Previously licensed to Paramount, with Taylor Lautner attached to star and Joe Roth producing, the rights to a live-action ‘Max Steel’ movie have reverted back to toy maker Mattel, who is still hoping to see the property in theaters and is taking a more “hands on” approach to developing the project by partnering with Miami’s Dolphin Productions.
‘Max Steel’ is based on the adventures of a college student alternately known as Josh McGrath and Maxwell McGrath depending on the incarnation. The toy line was similar to the 60s-70s GI Joe and related lines in which the main character was somewhat generic and was featured in different genres, including battling spies, jungle adventures and extreme sports, all of which factored into the various cartoon adaptations. Like the GI Joe/Action Man toys, Max Steel was a larger, 12″ “doll” with various costumes and weapons that could be added and changed.
A ‘Max Steel’ cartoon series ran for three seasons beginning in 2000, with a different animation company handling each season. (There were attempts made to maintain continuity, though.) The cartoons and toys were extremely popular in Latin America and several animated movies were released on home video in those markets, though not in the US. Disney XD is currently airing a revamped Max Steel cartoon, recasting the character as a human (Max McGrath) who merges with an alien robot named Steel, in order to contain his Turbo Powers. Mattel has released a new Max Steel toy line more in line with a traditional action figure line with smaller, molded plastic figures.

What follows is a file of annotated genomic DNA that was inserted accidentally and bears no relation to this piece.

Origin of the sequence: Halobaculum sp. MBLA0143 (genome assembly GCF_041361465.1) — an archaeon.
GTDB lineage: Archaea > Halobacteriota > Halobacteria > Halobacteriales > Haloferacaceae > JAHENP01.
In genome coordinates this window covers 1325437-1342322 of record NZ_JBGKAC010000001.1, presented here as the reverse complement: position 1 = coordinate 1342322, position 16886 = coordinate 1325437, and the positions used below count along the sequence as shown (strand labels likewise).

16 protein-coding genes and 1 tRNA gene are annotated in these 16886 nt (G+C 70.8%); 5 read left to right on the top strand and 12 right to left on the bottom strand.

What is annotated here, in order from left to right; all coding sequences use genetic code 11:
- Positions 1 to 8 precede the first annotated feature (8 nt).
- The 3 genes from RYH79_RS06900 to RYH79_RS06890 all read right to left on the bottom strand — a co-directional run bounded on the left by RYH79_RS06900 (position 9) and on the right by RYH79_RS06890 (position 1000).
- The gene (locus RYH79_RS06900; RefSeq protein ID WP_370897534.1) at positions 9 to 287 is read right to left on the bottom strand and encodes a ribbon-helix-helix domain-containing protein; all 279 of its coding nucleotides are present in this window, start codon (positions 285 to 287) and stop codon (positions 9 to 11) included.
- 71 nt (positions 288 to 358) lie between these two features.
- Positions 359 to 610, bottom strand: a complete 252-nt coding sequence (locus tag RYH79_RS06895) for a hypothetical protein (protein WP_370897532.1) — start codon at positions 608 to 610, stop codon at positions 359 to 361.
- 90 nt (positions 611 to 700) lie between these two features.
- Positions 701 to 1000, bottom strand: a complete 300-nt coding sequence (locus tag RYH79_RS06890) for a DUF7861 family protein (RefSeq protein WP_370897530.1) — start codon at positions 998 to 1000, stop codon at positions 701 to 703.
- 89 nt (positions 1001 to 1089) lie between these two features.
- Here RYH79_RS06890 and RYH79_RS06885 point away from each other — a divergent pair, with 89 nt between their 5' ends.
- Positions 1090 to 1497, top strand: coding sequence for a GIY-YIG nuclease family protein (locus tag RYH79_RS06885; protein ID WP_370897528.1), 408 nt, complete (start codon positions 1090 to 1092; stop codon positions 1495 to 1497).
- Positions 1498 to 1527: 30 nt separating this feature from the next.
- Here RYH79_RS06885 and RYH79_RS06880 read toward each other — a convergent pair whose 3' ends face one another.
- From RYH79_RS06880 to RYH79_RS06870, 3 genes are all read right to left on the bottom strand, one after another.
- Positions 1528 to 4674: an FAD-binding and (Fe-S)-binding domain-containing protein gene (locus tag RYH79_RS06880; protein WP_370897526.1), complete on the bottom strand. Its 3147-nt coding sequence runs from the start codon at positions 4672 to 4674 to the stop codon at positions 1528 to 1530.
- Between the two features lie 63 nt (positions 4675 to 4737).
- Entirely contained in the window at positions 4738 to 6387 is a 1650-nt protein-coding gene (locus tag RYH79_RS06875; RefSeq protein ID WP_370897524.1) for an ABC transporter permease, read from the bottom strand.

Animation/comic/film writer Christopher Yost (‘Thor: The Dark World‘, ‘Avengers: Earth’s Mightiest Heroes‘) has been tapped to pen the script, while Stewart Hendler, who previously directed Dolphin’s science fiction digital series ‘H+‘, produced by Bryan Singer, has signed on to helm. Hendler has also directed the horror movie ‘Sorority Row’ and another digital series, ‘Halo 4: Forward Unto Dawn’.
Max Steel is a much newer property than ‘Teenage Mutant Ninja Turtles‘, ‘Transformers‘ or any of the other perennial toy lines receiving the big screen treatment these days. Does that bode well or ill for its chances at the box office? Will a newer franchise appeal to the younger audience that studios find so appealing?
Are you a child of the ’00s? Are you sick of 80s properties getting all the love? Are you ready for a ‘Max Steel’ movie? Leave a comment below!